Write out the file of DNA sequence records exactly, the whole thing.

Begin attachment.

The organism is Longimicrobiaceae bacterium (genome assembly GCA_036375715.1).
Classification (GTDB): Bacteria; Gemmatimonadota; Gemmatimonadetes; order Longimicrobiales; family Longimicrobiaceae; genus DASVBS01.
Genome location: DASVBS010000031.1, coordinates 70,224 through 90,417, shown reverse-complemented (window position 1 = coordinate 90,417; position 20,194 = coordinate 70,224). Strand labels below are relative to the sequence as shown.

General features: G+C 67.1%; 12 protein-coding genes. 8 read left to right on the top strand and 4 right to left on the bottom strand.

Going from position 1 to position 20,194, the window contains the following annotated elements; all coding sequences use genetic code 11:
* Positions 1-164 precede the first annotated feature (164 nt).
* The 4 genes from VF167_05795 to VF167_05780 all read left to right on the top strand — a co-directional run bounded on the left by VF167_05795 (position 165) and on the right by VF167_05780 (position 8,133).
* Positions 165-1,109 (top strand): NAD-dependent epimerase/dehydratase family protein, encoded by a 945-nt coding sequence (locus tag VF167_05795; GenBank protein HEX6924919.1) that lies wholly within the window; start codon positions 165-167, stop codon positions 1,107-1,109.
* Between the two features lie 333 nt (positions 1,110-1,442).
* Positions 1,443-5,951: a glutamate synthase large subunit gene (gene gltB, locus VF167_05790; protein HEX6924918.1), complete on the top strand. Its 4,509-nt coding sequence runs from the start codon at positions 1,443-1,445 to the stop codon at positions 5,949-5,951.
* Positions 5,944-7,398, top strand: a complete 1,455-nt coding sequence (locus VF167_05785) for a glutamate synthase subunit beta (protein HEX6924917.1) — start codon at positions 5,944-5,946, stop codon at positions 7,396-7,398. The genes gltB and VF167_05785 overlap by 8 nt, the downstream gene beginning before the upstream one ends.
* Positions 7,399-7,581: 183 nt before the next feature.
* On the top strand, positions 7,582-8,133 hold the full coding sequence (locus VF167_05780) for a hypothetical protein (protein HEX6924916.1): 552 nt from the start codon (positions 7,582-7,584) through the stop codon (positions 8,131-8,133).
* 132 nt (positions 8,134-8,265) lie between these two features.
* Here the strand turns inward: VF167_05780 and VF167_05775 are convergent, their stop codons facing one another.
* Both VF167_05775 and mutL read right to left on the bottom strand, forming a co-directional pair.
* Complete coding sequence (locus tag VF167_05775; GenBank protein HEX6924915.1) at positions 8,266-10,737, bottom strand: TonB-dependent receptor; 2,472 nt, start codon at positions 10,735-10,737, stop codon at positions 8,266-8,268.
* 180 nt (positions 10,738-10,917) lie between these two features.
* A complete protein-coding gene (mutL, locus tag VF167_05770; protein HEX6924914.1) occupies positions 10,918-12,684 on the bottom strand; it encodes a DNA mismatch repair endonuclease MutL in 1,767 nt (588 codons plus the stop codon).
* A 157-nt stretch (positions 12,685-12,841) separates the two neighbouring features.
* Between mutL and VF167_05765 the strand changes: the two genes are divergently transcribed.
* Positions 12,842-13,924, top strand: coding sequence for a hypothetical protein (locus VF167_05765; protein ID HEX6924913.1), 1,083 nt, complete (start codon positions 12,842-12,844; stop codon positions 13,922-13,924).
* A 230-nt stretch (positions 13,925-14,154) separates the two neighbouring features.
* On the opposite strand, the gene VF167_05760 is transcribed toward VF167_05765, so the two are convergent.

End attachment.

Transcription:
The organism is Longimicrobiaceae bacterium (genome assembly GCA_036375715.1).
Classification (GTDB): Bacteria; Gemmatimonadota; Gemmatimonadetes; order Longimicrobiales; family Longimicrobiaceae; genus DASVBS01.
Genome location: DASVBS010000031.1, coordinates 70,224 through 90,417, shown reverse-complemented (window position 1 = coordinate 90,417; position 20,194 = coordinate 70,224). Strand labels below are relative to the sequence as shown.

General features: G+C 67.1%; 12 protein-coding genes. 8 read left to right on the top strand and 4 right to left on the bottom strand.

Going from position 1 to position 20,194, the window contains the following annotated elements; all coding sequences use genetic code 11:
* Positions 1-164 precede the first annotated feature (164 nt).
* The 4 genes from VF167_05795 to VF167_05780 all read left to right on the top strand — a co-directional run bounded on the left by VF167_05795 (position 165) and on the right by VF167_05780 (position 8,133).
* Positions 165-1,109 (top strand): NAD-dependent epimerase/dehydratase family protein, encoded by a 945-nt coding sequence (locus tag VF167_05795; GenBank protein HEX6924919.1) that lies wholly within the window; start codon positions 165-167, stop codon positions 1,107-1,109.
* Between the two features lie 333 nt (positions 1,110-1,442).
* Positions 1,443-5,951: a glutamate synthase large subunit gene (gene gltB, locus VF167_05790; protein HEX6924918.1), complete on the top strand. Its 4,509-nt coding sequence runs from the start codon at positions 1,443-1,445 to the stop codon at positions 5,949-5,951.
* Positions 5,944-7,398, top strand: a complete 1,455-nt coding sequence (locus VF167_05785) for a glutamate synthase subunit beta (protein HEX6924917.1) — start codon at positions 5,944-5,946, stop codon at positions 7,396-7,398. The genes gltB and VF167_05785 overlap by 8 nt, the downstream gene beginning before the upstream one ends.
* Positions 7,399-7,581: 183 nt before the next feature.
* On the top strand, positions 7,582-8,133 hold the full coding sequence (locus VF167_05780) for a hypothetical protein (protein HEX6924916.1): 552 nt from the start codon (positions 7,582-7,584) through the stop codon (positions 8,131-8,133).
* 132 nt (positions 8,134-8,265) lie between these two features.
* Here the strand turns inward: VF167_05780 and VF167_05775 are convergent, their stop codons facing one another.
* Both VF167_05775 and mutL read right to left on the bottom strand, forming a co-directional pair.
* Complete coding sequence (locus tag VF167_05775; GenBank protein HEX6924915.1) at positions 8,266-10,737, bottom strand: TonB-dependent receptor; 2,472 nt, start codon at positions 10,735-10,737, stop codon at positions 8,266-8,268.
* 180 nt (positions 10,738-10,917) lie between these two features.
* A complete protein-coding gene (mutL, locus tag VF167_05770; protein HEX6924914.1) occupies positions 10,918-12,684 on the bottom strand; it encodes a DNA mismatch repair endonuclease MutL in 1,767 nt (588 codons plus the stop codon).
* A 157-nt stretch (positions 12,685-12,841) separates the two neighbouring features.
* Between mutL and VF167_05765 the strand changes: the two genes are divergently transcribed.
* Positions 12,842-13,924, top strand: coding sequence for a hypothetical protein (locus VF167_05765; protein ID HEX6924913.1), 1,083 nt, complete (start codon positions 12,842-12,844; stop codon positions 13,922-13,924).
* A 230-nt stretch (positions 13,925-14,154) separates the two neighbouring features.
* On the opposite strand, the gene VF167_05760 is transcribed toward VF167_05765, so the two are convergent.